From Mark Levine, the Doc with Pink Tights

The New Norm – Part III

In my last article about the “new normal,” I indicated I would discuss several cases to illustrate issues that can arise in women who have completed their primary treatment and are continuing on with their lives.

Some may have completed their treatment within the last 12 months, while for others the breast cancer was treated five years previously. For some, the breast cancer is a distant memory, while for others, it is never far from mind. Below is an example:

A 34-year-old teacher has undergone chemotherapy, a mastectomy and radiation six months ago. Her hair is growing back, her energy level has improved, and she has tingling in her fingers. Her periods have stopped and she is suffering from hot flashes. She has a two-year-old daughter and a very supportive husband. She has gained 15 pounds since she first was diagnosed with breast cancer. She is hoping to go back to work in a few weeks, but is not sure she will be able to manage.

There is no doubt that this individual’s life has been disrupted by the cancer experience. She has a supportive family, which is very important in her recovery. In a young woman with breast cancer, issues of intimacy, body image, and fertility arise.

The woman in the scenario has undergone premature menopause. She suffers from vaginal dryness and pain on intercourse. Her partner is patient and loving. In the last visit to the cancer centre, they talked with the nurse about the issues around sexual relations. The nurse explained that during the cancer treatment, there is often a lack of interest in sex because of side effects and low energy.

However, as physical wellbeing improves, so does energy and potential interest in sex. The nurse recommended lubricants such as Replens. Sometimes, this is not enough. Then, interventions that supply estrogen to the local vaginal area are sometime discussed, such as Vagifem and Estring. The former is a tampon with estrogen that is inserted several times per week in the vagina and the latter is a ring that is inserted in the vagina and lasts about 12 weeks.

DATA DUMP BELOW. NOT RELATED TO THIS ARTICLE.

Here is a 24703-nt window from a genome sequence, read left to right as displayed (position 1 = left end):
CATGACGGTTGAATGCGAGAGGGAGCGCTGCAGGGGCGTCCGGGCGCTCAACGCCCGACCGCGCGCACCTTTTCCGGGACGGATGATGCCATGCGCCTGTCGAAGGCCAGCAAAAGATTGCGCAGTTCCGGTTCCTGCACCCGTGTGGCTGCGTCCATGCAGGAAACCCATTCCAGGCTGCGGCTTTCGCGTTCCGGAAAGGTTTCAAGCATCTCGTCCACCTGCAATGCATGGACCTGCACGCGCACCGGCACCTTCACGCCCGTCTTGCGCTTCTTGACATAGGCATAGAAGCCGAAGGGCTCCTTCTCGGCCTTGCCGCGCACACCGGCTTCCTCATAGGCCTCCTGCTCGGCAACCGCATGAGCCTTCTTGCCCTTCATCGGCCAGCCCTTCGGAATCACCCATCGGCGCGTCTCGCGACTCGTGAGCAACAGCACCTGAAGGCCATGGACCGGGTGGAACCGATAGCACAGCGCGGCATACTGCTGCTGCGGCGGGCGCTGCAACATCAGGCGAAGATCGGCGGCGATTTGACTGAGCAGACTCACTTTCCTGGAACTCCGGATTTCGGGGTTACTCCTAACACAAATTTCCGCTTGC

Women often wonder whether any of the estrogen can leak into the blood stream and cause cancer cells to grow. I tell them I don’t think so, but I am not 100% sure. For many of these women, any doubt steers them away from these approaches. I encourage patients to raise issues of sexuality with either me, my nurse or with their family physician.

Young breast cancer patients of childbearing age often must deal with the issue of fertility and having children. Chemotherapy will often cause menopause, sometimes temporary and sometimes permanent. The patient in the scenario already has one child, but perhaps she and her husband had wanted another child. I think of this as a “loss” for the patient which can result in sadness and depression.

A woman should not be afraid to discuss this issue, which is very personal, with her care team. Although this will not reverse the biologic processes that have resulted in infertility, recognizing that it is an issue and discussing it can help the patient cope.

Finally, I would like to touch on the issue of body image. Our patient has had a mastectomy and has gained weight. This can lead to low self-esteem, lack of energy and depression.

My nurse or I will ask the patient how they feel about themselves. Will they look at their chest in the mirror? Do they show their partner the surgical scar? Breast reconstruction is a topic for a future article.

I will talk to the patient about not being overweight. I gently point out that there is some scientific data that suggests that women who have had breast cancer and are overweight have a higher risk of their cancer coming back.

I will encourage patients to exercise, such as walking, swimming, going to the gym. I recommend a healthy diet and will encourage the patient to meet with a dietician if she is interested.

Returning to our case, the patient is anxious about returning to work and the stress of teaching. What she is not saying is: “Will the stress of work cause my cancer to return?” My answer is categorically “NO!” A lot has been written about the relationship between stress and cancer, but there is no evidence that there is an association.

Teaching is stressful and I would encourage the patient to return to work part-time and then gradually increase her hours to fulltime. This will allow her to gain confidence and cope with a significant change in her life.